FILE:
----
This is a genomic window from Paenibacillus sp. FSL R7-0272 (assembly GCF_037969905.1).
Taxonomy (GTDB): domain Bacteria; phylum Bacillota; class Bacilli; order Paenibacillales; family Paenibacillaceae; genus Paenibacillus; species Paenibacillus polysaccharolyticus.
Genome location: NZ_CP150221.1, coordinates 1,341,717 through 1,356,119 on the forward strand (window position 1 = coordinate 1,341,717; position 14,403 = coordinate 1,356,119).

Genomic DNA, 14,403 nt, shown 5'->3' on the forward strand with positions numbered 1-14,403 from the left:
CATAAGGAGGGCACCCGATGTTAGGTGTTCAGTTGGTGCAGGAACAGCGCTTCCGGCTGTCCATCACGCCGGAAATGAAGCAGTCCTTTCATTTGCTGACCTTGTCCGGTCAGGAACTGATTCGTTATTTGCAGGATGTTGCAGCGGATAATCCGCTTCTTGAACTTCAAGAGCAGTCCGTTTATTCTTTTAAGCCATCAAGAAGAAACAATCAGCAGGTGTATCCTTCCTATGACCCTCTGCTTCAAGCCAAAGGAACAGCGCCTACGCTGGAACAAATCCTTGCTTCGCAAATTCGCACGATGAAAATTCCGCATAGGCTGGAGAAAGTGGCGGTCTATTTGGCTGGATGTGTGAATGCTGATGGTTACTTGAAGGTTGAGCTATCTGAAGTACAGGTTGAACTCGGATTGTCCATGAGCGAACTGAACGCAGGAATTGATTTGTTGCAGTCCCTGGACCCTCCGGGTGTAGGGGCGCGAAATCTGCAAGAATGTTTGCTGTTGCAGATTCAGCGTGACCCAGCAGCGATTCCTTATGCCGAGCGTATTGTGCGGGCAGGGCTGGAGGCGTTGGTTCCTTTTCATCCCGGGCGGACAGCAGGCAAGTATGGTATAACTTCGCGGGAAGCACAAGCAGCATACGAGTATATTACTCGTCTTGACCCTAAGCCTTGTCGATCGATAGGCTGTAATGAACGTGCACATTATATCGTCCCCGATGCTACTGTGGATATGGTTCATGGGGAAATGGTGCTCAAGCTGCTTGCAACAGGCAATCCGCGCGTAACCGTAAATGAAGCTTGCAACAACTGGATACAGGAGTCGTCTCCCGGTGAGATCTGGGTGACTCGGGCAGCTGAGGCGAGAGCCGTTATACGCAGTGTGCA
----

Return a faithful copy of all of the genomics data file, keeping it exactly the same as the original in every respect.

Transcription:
This is a genomic window from Paenibacillus sp. FSL R7-0272 (assembly GCF_037969905.1).
Taxonomy (GTDB): domain Bacteria; phylum Bacillota; class Bacilli; order Paenibacillales; family Paenibacillaceae; genus Paenibacillus; species Paenibacillus polysaccharolyticus.
Genome location: NZ_CP150221.1, coordinates 1,341,717 through 1,356,119 on the forward strand (window position 1 = coordinate 1,341,717; position 14,403 = coordinate 1,356,119).

Genomic DNA, 14,403 nt, shown 5'->3' on the forward strand with positions numbered 1-14,403 from the left:
CATAAGGAGGGCACCCGATGTTAGGTGTTCAGTTGGTGCAGGAACAGCGCTTCCGGCTGTCCATCACGCCGGAAATGAAGCAGTCCTTTCATTTGCTGACCTTGTCCGGTCAGGAACTGATTCGTTATTTGCAGGATGTTGCAGCGGATAATCCGCTTCTTGAACTTCAAGAGCAGTCCGTTTATTCTTTTAAGCCATCAAGAAGAAACAATCAGCAGGTGTATCCTTCCTATGACCCTCTGCTTCAAGCCAAAGGAACAGCGCCTACGCTGGAACAAATCCTTGCTTCGCAAATTCGCACGATGAAAATTCCGCATAGGCTGGAGAAAGTGGCGGTCTATTTGGCTGGATGTGTGAATGCTGATGGTTACTTGAAGGTTGAGCTATCTGAAGTACAGGTTGAACTCGGATTGTCCATGAGCGAACTGAACGCAGGAATTGATTTGTTGCAGTCCCTGGACCCTCCGGGTGTAGGGGCGCGAAATCTGCAAGAATGTTTGCTGTTGCAGATTCAGCGTGACCCAGCAGCGATTCCTTATGCCGAGCGTATTGTGCGGGCAGGGCTGGAGGCGTTGGTTCCTTTTCATCCCGGGCGGACAGCAGGCAAGTATGGTATAACTTCGCGGGAAGCACAAGCAGCATACGAGTATATTACTCGTCTTGACCCTAAGCCTTGTCGATCGATAGGCTGTAATGAACGTGCACATTATATCGTCCCCGATGCTACTGTGGATATGGTTCATGGGGAAATGGTGCTCAAGCTGCTTGCAACAGGCAATCCGCGCGTAACCGTAAATGAAGCTTGCAACAACTGGATACAGGAGTCGTCTCCCGGTGAGATCTGGGTGACTCGGGCAGCTGAGGCGAGAGCCGTTATACGCAGTGTGCA